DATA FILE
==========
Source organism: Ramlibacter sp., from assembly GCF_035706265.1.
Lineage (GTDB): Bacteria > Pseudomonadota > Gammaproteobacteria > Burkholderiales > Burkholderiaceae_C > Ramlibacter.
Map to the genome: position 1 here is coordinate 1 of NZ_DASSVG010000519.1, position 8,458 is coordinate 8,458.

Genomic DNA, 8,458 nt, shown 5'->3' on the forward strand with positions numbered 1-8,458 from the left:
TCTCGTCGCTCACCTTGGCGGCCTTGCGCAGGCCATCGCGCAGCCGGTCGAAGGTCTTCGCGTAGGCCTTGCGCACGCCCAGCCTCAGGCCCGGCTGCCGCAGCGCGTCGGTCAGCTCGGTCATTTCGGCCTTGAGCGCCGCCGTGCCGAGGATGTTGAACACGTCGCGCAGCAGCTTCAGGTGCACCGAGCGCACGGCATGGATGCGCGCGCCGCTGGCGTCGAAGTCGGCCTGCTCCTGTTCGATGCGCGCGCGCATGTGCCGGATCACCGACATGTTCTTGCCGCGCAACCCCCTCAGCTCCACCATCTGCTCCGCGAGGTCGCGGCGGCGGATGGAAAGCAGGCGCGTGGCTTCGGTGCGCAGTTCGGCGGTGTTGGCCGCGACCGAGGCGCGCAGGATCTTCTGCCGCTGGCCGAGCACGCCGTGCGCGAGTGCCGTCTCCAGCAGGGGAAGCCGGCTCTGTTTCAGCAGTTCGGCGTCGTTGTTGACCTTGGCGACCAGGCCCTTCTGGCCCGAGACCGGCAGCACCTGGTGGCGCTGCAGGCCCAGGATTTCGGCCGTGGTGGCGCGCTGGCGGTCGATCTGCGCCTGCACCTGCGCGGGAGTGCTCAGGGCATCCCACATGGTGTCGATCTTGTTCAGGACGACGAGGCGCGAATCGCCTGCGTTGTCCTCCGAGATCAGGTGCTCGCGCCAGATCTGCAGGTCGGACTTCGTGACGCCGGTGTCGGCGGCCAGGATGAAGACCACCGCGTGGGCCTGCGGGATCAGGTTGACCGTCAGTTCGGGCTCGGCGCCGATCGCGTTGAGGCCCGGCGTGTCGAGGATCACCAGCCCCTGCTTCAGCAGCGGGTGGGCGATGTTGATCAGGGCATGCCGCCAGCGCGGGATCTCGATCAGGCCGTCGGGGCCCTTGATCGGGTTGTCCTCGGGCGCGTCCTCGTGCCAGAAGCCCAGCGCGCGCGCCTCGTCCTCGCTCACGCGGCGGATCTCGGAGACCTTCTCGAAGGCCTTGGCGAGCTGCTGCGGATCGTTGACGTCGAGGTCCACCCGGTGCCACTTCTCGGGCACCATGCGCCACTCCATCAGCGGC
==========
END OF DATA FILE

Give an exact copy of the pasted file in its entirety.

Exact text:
Source organism: Ramlibacter sp., from assembly GCF_035706265.1.
Lineage (GTDB): Bacteria > Pseudomonadota > Gammaproteobacteria > Burkholderiales > Burkholderiaceae_C > Ramlibacter.
Map to the genome: position 1 here is coordinate 1 of NZ_DASSVG010000519.1, position 8,458 is coordinate 8,458.

Genomic DNA, 8,458 nt, shown 5'->3' on the forward strand with positions numbered 1-8,458 from the left:
TCTCGTCGCTCACCTTGGCGGCCTTGCGCAGGCCATCGCGCAGCCGGTCGAAGGTCTTCGCGTAGGCCTTGCGCACGCCCAGCCTCAGGCCCGGCTGCCGCAGCGCGTCGGTCAGCTCGGTCATTTCGGCCTTGAGCGCCGCCGTGCCGAGGATGTTGAACACGTCGCGCAGCAGCTTCAGGTGCACCGAGCGCACGGCATGGATGCGCGCGCCGCTGGCGTCGAAGTCGGCCTGCTCCTGTTCGATGCGCGCGCGCATGTGCCGGATCACCGACATGTTCTTGCCGCGCAACCCCCTCAGCTCCACCATCTGCTCCGCGAGGTCGCGGCGGCGGATGGAAAGCAGGCGCGTGGCTTCGGTGCGCAGTTCGGCGGTGTTGGCCGCGACCGAGGCGCGCAGGATCTTCTGCCGCTGGCCGAGCACGCCGTGCGCGAGTGCCGTCTCCAGCAGGGGAAGCCGGCTCTGTTTCAGCAGTTCGGCGTCGTTGTTGACCTTGGCGACCAGGCCCTTCTGGCCCGAGACCGGCAGCACCTGGTGGCGCTGCAGGCCCAGGATTTCGGCCGTGGTGGCGCGCTGGCGGTCGATCTGCGCCTGCACCTGCGCGGGAGTGCTCAGGGCATCCCACATGGTGTCGATCTTGTTCAGGACGACGAGGCGCGAATCGCCTGCGTTGTCCTCCGAGATCAGGTGCTCGCGCCAGATCTGCAGGTCGGACTTCGTGACGCCGGTGTCGGCGGCCAGGATGAAGACCACCGCGTGGGCCTGCGGGATCAGGTTGACCGTCAGTTCGGGCTCGGCGCCGATCGCGTTGAGGCCCGGCGTGTCGAGGATCACCAGCCCCTGCTTCAGCAGCGGGTGGGCGATGTTGATCAGGGCATGCCGCCAGCGCGGGATCTCGATCAGGCCGTCGGGGCCCTTGATCGGGTTGTCCTCGGGCGCGTCCTCGTGCCAGAAGCCCAGCGCGCGCGCCTCGTCCTCGCTCACGCGGCGGATCTCGGAGACCTTCTCGAAGGCCTTGGCGAGCTGCTGCGGATCGTTGACGTCGAGGTCCACCCGGTGCCACTTCTCGGGCACCATGCGCCACTCCATCAGCGGC